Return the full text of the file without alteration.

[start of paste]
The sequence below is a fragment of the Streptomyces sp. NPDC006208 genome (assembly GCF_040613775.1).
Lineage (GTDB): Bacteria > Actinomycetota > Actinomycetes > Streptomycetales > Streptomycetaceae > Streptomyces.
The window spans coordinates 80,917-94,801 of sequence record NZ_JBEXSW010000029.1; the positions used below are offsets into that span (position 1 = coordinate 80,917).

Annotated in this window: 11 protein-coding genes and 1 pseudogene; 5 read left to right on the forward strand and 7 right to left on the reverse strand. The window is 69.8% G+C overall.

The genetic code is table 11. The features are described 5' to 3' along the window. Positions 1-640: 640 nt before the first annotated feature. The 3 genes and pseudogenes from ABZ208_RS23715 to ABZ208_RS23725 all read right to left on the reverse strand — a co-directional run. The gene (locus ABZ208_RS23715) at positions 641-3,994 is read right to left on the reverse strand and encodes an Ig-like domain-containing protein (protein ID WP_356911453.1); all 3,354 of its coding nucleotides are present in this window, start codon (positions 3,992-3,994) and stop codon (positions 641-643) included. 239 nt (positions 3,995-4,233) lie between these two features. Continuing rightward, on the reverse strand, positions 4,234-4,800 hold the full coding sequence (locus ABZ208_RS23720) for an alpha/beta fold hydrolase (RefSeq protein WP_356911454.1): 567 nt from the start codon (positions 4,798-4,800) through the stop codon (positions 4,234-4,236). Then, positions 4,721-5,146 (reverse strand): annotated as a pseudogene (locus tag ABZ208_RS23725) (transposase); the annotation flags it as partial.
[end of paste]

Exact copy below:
The sequence below is a fragment of the Streptomyces sp. NPDC006208 genome (assembly GCF_040613775.1).
Lineage (GTDB): Bacteria > Actinomycetota > Actinomycetes > Streptomycetales > Streptomycetaceae > Streptomyces.
The window spans coordinates 80,917-94,801 of sequence record NZ_JBEXSW010000029.1; the positions used below are offsets into that span (position 1 = coordinate 80,917).

Annotated in this window: 11 protein-coding genes and 1 pseudogene; 5 read left to right on the forward strand and 7 right to left on the reverse strand. The window is 69.8% G+C overall.

The genetic code is table 11. The features are described 5' to 3' along the window. Positions 1-640: 640 nt before the first annotated feature. The 3 genes and pseudogenes from ABZ208_RS23715 to ABZ208_RS23725 all read right to left on the reverse strand — a co-directional run. The gene (locus ABZ208_RS23715) at positions 641-3,994 is read right to left on the reverse strand and encodes an Ig-like domain-containing protein (protein ID WP_356911453.1); all 3,354 of its coding nucleotides are present in this window, start codon (positions 3,992-3,994) and stop codon (positions 641-643) included. 239 nt (positions 3,995-4,233) lie between these two features. Continuing rightward, on the reverse strand, positions 4,234-4,800 hold the full coding sequence (locus ABZ208_RS23720) for an alpha/beta fold hydrolase (RefSeq protein WP_356911454.1): 567 nt from the start codon (positions 4,798-4,800) through the stop codon (positions 4,234-4,236). Then, positions 4,721-5,146 (reverse strand): annotated as a pseudogene (locus tag ABZ208_RS23725) (transposase); the annotation flags it as partial.